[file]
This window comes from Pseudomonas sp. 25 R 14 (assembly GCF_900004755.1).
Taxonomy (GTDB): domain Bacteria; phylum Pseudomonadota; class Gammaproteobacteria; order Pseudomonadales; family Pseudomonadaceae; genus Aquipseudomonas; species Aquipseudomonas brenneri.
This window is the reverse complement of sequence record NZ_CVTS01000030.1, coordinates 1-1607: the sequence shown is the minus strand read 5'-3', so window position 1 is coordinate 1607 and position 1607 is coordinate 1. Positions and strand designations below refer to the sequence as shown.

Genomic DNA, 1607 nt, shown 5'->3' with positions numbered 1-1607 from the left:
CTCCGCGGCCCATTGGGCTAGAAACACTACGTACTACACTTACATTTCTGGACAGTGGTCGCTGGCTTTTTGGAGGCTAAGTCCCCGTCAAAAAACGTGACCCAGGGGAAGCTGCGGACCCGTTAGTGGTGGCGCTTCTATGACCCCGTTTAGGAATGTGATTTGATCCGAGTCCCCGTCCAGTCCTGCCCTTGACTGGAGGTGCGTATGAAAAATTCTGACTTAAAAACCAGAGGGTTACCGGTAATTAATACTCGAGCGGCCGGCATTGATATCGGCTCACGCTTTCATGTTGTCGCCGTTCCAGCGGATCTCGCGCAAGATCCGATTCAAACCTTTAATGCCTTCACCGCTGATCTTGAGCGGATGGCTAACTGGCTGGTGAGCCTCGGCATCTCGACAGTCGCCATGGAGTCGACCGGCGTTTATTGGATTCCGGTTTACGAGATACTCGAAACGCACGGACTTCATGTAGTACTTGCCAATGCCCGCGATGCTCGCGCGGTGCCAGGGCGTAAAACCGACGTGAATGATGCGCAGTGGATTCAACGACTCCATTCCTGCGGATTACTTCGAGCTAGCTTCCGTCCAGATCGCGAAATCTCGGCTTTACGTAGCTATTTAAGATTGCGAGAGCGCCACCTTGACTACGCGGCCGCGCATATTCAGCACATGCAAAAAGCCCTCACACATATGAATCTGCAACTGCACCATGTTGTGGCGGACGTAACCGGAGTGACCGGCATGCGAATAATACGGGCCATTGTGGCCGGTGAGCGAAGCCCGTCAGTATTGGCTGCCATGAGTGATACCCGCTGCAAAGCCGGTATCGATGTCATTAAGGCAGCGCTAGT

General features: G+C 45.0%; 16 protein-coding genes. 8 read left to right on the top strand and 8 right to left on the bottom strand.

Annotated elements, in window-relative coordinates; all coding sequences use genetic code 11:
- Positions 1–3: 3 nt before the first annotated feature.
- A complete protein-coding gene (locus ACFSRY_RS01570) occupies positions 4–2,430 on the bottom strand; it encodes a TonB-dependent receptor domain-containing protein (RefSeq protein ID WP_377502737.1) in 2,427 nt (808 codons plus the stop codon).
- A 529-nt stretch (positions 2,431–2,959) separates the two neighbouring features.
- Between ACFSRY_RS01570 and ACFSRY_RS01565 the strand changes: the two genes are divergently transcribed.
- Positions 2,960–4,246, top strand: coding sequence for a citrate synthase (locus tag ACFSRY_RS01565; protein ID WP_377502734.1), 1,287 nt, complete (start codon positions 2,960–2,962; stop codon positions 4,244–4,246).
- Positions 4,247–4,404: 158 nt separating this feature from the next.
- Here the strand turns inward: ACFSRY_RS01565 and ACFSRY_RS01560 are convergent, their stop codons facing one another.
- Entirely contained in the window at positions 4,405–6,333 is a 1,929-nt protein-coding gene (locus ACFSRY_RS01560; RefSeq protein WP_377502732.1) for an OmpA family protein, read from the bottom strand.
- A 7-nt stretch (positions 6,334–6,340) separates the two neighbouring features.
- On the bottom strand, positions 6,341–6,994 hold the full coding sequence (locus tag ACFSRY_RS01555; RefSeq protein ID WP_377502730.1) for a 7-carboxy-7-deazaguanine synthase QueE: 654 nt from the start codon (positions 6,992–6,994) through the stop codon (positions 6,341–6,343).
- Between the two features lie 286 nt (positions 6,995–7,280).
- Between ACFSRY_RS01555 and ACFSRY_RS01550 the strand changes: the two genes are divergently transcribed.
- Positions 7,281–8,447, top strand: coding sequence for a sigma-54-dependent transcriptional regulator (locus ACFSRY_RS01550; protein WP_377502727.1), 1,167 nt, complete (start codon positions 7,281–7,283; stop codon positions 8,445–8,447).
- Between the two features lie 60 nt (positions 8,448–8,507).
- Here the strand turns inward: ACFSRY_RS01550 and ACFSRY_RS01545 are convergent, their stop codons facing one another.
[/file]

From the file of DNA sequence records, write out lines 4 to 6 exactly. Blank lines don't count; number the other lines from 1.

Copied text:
Genomic DNA, 1607 nt, shown 5'->3' with positions numbered 1-1607 from the left:
CTCCGCGGCCCATTGGGCTAGAAACACTACGTACTACACTTACATTTCTGGACAGTGGTCGCTGGCTTTTTGGAGGCTAAGTCCCCGTCAAAAAACGTGACCCAGGGGAAGCTGCGGACCCGTTAGTGGTGGCGCTTCTATGACCCCGTTTAGGAATGTGATTTGATCCGAGTCCCCGTCCAGTCCTGCCCTTGACTGGAGGTGCGTATGAAAAATTCTGACTTAAAAACCAGAGGGTTACCGGTAATTAATACTCGAGCGGCCGGCATTGATATCGGCTCACGCTTTCATGTTGTCGCCGTTCCAGCGGATCTCGCGCAAGATCCGATTCAAACCTTTAATGCCTTCACCGCTGATCTTGAGCGGATGGCTAACTGGCTGGTGAGCCTCGGCATCTCGACAGTCGCCATGGAGTCGACCGGCGTTTATTGGATTCCGGTTTACGAGATACTCGAAACGCACGGACTTCATGTAGTACTTGCCAATGCCCGCGATGCTCGCGCGGTGCCAGGGCGTAAAACCGACGTGAATGATGCGCAGTGGATTCAACGACTCCATTCCTGCGGATTACTTCGAGCTAGCTTCCGTCCAGATCGCGAAATCTCGGCTTTACGTAGCTATTTAAGATTGCGAGAGCGCCACCTTGACTACGCGGCCGCGCATATTCAGCACATGCAAAAAGCCCTCACACATATGAATCTGCAACTGCACCATGTTGTGGCGGACGTAACCGGAGTGACCGGCATGCGAATAATACGGGCCATTGTGGCCGGTGAGCGAAGCCCGTCAGTATTGGCTGCCATGAGTGATACCCGCTGCAAAGCCGGTATCGATGTCATTAAGGCAGCGCTAGT

General features: G+C 45.0%; 16 protein-coding genes. 8 read left to right on the top strand and 8 right to left on the bottom strand.